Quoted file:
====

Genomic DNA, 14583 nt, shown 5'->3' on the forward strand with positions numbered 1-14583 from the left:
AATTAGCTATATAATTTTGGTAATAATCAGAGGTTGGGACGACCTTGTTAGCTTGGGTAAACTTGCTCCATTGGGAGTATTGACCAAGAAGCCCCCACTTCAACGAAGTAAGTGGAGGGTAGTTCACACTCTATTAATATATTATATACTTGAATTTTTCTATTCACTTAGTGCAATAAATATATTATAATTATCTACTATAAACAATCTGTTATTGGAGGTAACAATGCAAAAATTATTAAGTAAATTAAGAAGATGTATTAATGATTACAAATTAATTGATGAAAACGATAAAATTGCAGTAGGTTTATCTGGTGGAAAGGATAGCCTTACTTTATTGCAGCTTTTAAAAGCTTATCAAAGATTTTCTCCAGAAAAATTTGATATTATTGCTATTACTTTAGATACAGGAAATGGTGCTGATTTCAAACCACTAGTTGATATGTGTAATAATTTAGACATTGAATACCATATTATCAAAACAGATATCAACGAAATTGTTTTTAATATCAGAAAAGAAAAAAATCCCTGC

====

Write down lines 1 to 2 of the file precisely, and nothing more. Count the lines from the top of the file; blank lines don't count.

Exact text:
Genomic DNA, 14583 nt, shown 5'->3' on the forward strand with positions numbered 1-14583 from the left:
AATTAGCTATATAATTTTGGTAATAATCAGAGGTTGGGACGACCTTGTTAGCTTGGGTAAACTTGCTCCATTGGGAGTATTGACCAAGAAGCCCCCACTTCAACGAAGTAAGTGGAGGGTAGTTCACACTCTATTAATATATTATATACTTGAATTTTTCTATTCACTTAGTGCAATAAATATATTATAATTATCTACTATAAACAATCTGTTATTGGAGGTAACAATGCAAAAATTATTAAGTAAATTAAGAAGATGTATTAATGATTACAAATTAATTGATGAAAACGATAAAATTGCAGTAGGTTTATCTGGTGGAAAGGATAGCCTTACTTTATTGCAGCTTTTAAAAGCTTATCAAAGATTTTCTCCAGAAAAATTTGATATTATTGCTATTACTTTAGATACAGGAAATGGTGCTGATTTCAAACCACTAGTTGATATGTGTAATAATTTAGACATTGAATACCATATTATCAAAACAGATATCAACGAAATTGTTTTTAATATCAGAAAAGAAAAAAATCCCTGC